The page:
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26 January 2006 / erikduval

Affective Learning

Am reading up a bit on manifesto-style publications related to learning, in preparation for the [Grand Research Challenges workshop](http://ariadne.cs.kuleuven.ac.be:8989/wordpress/eduval/?p=100) in Leuven next week. (Yes, PLEASE send me your suggestions!)

This should have been on my reading list earlier, but I only discovered the [manifesto on Affective Learning](http://www.media.mit.edu/publications/bttj/Paper26Pages253-269.pdf) today. This is basically a plea to focus more on the emotional rather than only the cognitive side of learning. The authors then outline what such research could involve. I like the examples, but must admit that I find the conceptual side not well structured – of course, that may be partly due to the fact that there is not enough research that could underpin a sound structure.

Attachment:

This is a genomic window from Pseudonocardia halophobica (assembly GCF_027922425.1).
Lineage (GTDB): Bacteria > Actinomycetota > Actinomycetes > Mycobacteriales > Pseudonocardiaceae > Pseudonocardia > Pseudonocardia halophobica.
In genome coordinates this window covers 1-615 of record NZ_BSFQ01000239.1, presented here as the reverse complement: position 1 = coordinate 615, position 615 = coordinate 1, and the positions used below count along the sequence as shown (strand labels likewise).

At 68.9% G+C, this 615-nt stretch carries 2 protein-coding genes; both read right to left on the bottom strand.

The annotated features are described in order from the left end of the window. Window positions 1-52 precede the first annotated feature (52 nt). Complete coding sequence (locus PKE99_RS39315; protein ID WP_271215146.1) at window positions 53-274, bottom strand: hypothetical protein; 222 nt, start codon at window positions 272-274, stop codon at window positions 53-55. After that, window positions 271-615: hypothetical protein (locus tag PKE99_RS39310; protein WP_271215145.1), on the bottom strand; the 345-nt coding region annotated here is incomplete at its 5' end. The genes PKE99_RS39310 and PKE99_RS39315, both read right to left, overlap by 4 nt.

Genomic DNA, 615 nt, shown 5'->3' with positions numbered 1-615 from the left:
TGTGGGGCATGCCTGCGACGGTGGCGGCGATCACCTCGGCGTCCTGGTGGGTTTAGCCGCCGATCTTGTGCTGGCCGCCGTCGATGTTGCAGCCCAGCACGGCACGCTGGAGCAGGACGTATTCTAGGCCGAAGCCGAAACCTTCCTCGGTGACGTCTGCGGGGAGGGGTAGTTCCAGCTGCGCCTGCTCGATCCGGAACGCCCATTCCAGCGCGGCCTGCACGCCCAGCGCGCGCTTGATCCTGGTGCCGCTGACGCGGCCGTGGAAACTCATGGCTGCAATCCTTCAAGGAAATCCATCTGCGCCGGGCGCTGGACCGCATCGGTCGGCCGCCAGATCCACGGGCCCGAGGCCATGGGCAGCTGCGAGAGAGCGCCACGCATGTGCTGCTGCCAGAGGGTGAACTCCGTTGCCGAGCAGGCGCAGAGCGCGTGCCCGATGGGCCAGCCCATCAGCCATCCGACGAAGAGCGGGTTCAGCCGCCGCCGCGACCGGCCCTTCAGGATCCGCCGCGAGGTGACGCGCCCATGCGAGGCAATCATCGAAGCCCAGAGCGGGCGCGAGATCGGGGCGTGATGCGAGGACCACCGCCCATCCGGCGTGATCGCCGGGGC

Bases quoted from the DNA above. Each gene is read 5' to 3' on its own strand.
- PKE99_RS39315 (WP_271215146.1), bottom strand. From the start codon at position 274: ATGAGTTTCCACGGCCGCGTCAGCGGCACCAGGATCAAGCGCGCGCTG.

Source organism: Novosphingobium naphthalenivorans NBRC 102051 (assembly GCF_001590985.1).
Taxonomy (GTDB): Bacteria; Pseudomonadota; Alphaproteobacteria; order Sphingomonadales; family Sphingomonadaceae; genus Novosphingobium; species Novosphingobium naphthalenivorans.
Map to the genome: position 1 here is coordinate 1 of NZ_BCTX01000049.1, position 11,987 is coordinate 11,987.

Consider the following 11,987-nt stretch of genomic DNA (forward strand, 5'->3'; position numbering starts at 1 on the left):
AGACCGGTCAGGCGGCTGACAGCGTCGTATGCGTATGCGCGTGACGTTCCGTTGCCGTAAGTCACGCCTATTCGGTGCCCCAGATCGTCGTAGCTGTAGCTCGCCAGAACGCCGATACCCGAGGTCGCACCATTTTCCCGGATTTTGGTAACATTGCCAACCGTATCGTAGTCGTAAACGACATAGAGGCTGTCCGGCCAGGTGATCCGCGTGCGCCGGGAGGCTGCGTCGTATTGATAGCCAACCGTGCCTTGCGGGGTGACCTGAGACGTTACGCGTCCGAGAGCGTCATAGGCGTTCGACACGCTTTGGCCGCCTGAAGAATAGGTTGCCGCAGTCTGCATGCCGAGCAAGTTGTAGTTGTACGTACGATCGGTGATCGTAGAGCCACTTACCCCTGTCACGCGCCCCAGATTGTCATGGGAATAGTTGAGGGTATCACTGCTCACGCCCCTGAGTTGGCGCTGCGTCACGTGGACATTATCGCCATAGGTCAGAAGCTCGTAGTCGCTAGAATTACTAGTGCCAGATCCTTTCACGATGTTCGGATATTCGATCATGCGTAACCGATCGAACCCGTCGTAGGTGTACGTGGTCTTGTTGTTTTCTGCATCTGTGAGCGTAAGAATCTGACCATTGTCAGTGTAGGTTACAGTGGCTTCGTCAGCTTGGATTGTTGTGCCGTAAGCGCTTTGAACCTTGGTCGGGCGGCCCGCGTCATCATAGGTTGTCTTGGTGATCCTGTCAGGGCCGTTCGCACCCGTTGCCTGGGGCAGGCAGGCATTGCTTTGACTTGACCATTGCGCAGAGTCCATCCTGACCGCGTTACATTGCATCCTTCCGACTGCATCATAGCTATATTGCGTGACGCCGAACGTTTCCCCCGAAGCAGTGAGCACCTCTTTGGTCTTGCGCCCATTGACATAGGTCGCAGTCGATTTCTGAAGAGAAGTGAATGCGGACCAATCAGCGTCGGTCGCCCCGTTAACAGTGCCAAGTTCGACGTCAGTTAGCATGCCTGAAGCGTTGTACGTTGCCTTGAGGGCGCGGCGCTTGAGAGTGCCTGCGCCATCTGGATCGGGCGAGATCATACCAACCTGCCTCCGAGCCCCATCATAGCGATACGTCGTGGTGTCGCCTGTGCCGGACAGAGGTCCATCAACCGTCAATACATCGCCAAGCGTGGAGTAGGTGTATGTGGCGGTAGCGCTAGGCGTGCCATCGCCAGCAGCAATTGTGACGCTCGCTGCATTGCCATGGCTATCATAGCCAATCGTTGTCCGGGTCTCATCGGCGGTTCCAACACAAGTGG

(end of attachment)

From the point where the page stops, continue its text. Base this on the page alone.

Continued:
I certainly do agree that affective issues play a large role: music and background noise in general (think of the sound of the sea or running water), the time of day (late night when everyone is sleeping), the physical environment (architecture and building, social interaction (sitting down in the corridor of a hotel where everyone is quietly taking advantage of wifi to work and a few small groups here and there share some of their work, while others are chatting with friends Back Home), etc. All of these obviously impact in Very Substantial Ways on how we learn.

I’m not aware of much research in this area, but I’d sure be interested if you can point me to it!

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